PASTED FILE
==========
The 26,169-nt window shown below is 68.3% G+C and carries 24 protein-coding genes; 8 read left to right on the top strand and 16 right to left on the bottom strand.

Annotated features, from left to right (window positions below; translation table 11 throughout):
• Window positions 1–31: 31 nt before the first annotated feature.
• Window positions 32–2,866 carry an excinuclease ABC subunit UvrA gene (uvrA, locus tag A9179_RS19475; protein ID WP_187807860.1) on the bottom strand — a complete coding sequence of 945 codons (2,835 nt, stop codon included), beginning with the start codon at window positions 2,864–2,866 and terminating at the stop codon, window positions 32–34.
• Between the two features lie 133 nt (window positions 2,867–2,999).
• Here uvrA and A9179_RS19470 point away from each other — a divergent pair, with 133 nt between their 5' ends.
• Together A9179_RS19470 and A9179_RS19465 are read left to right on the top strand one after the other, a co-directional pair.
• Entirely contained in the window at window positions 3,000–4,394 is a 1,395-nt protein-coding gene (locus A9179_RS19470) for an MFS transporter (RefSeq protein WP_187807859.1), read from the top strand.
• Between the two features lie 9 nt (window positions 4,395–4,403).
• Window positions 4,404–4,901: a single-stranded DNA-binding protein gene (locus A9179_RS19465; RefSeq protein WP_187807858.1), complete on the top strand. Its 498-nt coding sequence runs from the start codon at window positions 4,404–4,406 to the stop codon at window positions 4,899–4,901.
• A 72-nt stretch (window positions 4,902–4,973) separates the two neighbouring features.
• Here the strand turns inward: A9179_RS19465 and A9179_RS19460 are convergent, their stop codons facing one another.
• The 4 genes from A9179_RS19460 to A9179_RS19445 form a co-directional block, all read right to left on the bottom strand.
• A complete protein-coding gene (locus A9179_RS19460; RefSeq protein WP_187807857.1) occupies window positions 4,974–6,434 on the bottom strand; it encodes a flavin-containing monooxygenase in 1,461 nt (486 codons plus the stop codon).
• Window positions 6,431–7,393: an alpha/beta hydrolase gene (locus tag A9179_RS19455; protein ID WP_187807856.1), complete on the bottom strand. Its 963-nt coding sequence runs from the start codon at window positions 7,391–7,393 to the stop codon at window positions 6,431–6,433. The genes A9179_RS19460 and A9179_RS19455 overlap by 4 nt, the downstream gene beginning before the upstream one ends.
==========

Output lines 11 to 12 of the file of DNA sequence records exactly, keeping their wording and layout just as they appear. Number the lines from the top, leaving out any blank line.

• A 72-nt stretch (window positions 4,902–4,973) separates the two neighbouring features.
• Here the strand turns inward: A9179_RS19465 and A9179_RS19460 are convergent, their stop codons facing one another.